Thursday, December 31, 2009

Auld Lang Syne, My Friends!

When you sing that favorite song at midnight, remember its composer, Brother Robert Burns, who took it from an older Scottish folk song.

According to, Burns penned the poem in 1788. It became a traditional Scottish song, and came to the New World where bandleader Guy Lombardo heard it in his native Ontario. His band first played the song at midnight, New Year's Eve, 1929, at the Waldorf Astoria. He played it at that time every year at the Waldorf until 1976. Thus, the tradition was born...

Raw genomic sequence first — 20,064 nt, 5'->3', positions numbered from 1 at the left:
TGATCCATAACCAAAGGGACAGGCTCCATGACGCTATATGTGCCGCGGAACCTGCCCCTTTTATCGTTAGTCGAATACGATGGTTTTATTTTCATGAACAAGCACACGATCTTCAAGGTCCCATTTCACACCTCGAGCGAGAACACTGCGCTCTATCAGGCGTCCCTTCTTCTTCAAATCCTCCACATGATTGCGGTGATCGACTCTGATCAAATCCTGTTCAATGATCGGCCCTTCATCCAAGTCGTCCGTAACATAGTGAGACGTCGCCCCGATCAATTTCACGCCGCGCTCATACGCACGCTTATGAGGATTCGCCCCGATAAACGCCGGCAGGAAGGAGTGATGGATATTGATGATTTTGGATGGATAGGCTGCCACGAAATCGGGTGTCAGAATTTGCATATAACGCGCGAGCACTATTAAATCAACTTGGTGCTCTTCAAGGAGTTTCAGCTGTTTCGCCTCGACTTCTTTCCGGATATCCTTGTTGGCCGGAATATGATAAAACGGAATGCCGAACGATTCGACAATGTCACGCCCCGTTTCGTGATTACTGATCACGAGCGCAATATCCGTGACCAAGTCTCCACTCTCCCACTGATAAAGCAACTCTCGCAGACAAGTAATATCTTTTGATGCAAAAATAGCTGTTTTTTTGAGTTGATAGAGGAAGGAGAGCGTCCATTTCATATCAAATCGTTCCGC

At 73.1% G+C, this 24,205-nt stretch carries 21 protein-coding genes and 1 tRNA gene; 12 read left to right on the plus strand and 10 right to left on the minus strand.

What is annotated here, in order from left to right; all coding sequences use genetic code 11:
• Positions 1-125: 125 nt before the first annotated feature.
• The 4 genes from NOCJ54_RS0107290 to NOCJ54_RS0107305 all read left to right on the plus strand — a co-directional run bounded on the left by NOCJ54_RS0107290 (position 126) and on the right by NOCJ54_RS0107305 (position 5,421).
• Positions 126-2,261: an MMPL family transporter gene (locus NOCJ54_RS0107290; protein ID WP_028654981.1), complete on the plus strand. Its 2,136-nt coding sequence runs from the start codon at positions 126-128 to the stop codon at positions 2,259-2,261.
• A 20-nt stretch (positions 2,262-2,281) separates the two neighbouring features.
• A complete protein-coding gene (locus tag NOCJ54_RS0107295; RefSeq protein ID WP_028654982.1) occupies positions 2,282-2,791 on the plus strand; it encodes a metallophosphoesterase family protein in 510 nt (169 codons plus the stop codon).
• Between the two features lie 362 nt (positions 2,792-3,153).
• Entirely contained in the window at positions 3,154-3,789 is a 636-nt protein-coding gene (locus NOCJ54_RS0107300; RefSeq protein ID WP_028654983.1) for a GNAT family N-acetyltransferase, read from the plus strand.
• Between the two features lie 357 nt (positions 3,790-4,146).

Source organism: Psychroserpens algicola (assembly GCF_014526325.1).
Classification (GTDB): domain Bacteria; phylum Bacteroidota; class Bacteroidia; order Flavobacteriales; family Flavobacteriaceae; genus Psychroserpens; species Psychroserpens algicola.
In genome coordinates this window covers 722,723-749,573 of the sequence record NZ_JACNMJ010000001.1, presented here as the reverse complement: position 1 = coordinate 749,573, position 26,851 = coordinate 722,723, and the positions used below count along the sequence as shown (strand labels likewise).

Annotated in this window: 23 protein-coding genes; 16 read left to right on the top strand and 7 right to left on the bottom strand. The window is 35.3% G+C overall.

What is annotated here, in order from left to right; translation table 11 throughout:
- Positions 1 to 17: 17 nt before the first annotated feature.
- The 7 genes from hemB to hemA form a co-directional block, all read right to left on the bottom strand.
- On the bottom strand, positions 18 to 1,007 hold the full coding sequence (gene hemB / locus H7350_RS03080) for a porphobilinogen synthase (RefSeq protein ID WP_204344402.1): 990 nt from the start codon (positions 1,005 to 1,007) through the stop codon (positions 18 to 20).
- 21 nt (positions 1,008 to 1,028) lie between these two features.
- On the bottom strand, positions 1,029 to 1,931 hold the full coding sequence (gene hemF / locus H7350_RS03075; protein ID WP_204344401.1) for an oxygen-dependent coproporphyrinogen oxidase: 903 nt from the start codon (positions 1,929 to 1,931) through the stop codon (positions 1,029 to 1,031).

Patty and I watched "When Harry Met Sally" last night, and Billy Crystal asks Meg Ryan what that song is all about... The literal meaning of “Auld Lang Syne” is “Old Long Since” or “Long, Long Ago”.

“Should old acquaintance be forgot / and never brought to mind? / Should old acquaintance be forgot / and days o' lang syne?” - These lines ask whether one can forget the days that have gone by and the friends with whom those days have been spent.

The lyrics talk about raising a toast to days gone by and all the festive adventures shared between friends. I would add, Masons use the song as a conclusion to table lodges, so we recall the days gone by and festive adventures shared by Brothers.

We'll take a cup of kindness yet / for Auld Lang Syne.

Happy New Year, brothers!